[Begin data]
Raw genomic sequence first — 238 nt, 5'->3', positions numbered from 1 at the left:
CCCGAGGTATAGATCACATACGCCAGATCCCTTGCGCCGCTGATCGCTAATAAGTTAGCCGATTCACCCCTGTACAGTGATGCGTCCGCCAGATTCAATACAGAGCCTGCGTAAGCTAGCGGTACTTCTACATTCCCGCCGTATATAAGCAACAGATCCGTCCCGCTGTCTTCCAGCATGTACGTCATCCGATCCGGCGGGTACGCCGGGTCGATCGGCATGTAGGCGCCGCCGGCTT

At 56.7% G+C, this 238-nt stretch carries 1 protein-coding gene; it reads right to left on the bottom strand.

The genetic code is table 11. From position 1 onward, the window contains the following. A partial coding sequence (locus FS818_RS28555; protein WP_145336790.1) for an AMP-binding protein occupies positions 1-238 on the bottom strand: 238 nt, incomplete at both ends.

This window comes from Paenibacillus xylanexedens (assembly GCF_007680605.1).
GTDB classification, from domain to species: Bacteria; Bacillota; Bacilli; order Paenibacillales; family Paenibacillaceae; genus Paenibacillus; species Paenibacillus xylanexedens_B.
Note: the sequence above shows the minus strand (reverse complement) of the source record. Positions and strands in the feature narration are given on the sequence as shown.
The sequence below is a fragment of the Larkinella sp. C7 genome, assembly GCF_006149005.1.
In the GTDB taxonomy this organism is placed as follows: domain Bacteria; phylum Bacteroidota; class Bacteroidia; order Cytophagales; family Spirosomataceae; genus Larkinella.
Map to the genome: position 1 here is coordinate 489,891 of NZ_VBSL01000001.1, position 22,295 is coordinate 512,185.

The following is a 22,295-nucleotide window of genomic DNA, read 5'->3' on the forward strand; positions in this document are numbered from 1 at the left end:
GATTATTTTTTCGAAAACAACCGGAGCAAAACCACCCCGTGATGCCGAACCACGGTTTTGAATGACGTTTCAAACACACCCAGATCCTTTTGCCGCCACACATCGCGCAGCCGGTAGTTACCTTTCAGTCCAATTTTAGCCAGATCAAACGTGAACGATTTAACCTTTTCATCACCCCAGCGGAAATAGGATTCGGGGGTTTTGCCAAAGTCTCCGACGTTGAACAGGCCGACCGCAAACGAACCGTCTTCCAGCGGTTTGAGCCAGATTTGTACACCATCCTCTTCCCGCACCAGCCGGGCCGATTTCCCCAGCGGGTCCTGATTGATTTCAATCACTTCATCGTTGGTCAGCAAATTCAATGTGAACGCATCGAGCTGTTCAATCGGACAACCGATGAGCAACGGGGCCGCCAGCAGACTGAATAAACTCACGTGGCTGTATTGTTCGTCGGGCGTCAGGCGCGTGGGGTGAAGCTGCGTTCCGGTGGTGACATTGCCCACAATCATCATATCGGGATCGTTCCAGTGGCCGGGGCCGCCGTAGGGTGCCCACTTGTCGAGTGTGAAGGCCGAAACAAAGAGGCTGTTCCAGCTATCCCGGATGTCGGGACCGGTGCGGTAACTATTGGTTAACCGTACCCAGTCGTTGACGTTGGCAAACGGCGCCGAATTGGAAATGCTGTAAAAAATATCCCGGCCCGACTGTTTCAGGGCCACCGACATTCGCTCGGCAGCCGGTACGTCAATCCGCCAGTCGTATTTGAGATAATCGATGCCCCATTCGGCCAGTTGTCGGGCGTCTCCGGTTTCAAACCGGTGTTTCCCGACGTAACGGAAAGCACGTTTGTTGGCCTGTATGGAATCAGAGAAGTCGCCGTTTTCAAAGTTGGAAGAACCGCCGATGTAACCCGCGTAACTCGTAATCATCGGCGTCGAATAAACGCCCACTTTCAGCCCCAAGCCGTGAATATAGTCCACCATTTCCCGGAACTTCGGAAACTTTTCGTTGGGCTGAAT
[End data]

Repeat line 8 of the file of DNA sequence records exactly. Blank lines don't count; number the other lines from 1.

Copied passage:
The sequence below is a fragment of the Larkinella sp. C7 genome, assembly GCF_006149005.1.